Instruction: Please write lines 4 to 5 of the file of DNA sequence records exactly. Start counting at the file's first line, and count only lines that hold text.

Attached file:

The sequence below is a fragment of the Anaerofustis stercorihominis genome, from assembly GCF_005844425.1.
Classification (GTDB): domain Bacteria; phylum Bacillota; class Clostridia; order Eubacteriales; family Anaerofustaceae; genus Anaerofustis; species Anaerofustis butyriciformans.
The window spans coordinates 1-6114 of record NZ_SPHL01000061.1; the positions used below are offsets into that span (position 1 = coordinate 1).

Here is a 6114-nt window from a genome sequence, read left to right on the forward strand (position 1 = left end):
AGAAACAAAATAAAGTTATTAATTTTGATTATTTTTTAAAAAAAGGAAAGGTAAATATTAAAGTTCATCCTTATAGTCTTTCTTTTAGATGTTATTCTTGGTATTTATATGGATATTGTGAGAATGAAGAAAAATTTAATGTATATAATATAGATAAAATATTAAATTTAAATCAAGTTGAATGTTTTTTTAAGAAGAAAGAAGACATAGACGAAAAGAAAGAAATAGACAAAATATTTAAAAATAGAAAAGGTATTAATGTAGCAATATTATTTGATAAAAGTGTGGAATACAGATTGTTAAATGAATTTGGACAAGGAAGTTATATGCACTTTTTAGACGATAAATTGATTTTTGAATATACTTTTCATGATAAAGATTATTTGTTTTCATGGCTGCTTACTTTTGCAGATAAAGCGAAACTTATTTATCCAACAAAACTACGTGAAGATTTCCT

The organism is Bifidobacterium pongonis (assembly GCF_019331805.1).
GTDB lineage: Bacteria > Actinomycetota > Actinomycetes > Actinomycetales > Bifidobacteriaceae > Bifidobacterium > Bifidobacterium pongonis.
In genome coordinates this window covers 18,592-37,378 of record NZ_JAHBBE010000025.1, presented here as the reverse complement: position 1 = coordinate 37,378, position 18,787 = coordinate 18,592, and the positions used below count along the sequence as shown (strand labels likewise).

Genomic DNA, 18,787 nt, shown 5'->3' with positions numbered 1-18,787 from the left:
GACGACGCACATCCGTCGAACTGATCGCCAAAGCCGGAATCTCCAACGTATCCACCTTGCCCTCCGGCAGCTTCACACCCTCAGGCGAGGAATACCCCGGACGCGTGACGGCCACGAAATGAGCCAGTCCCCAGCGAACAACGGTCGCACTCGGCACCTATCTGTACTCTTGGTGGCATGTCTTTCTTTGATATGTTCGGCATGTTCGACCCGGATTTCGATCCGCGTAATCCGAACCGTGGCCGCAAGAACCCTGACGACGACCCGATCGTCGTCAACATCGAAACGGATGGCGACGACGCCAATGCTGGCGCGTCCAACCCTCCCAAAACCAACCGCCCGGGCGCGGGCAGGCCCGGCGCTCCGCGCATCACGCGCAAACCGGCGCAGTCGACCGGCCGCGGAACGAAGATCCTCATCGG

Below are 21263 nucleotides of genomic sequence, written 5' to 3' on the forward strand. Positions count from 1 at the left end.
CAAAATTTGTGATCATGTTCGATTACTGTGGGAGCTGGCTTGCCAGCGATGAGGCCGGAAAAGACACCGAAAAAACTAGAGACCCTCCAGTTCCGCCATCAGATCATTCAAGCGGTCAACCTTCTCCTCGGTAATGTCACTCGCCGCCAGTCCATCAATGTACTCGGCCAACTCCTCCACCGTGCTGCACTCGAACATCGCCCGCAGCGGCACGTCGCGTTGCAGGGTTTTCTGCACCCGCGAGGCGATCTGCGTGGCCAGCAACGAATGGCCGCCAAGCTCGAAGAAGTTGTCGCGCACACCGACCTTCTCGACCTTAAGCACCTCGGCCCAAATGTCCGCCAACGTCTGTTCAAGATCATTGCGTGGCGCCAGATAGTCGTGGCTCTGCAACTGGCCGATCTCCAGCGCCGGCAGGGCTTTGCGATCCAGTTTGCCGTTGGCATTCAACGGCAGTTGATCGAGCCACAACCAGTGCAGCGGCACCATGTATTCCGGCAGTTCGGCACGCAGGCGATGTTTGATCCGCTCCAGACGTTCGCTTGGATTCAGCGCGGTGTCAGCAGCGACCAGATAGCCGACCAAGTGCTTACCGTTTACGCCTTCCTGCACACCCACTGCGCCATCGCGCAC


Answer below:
Here is a 6114-nt window from a genome sequence, read left to right on the forward strand (position 1 = left end):
AGAAACAAAATAAAGTTATTAATTTTGATTATTTTTTAAAAAAAGGAAAGGTAAATATTAAAGTTCATCCTTATAGTCTTTCTTTTAGATGTTATTCTTGGTATTTATATGGATATTGTGAGAATGAAGAAAAATTTAATGTATATAATATAGATAAAATATTAAATTTAAATCAAGTTGAATGTTTTTTTAAGAAGAAAGAAGACATAGACGAAAAGAAAGAAATAGACAAAATATTTAAAAATAGAAAAGGTATTAATGTAGCAATATTATTTGATAAAAGTGTGGAATACAGATTGTTAAATGAATTTGGACAAGGAAGTTATATGCACTTTTTAGACGATAAATTGATTTTTGAATATACTTTTCATGATAAAGATTATTTGTTTTCATGGCTGCTTACTTTTGCAGATAAAGCGAAACTTATTTATCCAACAAAACTACGTGAAGATTTCCT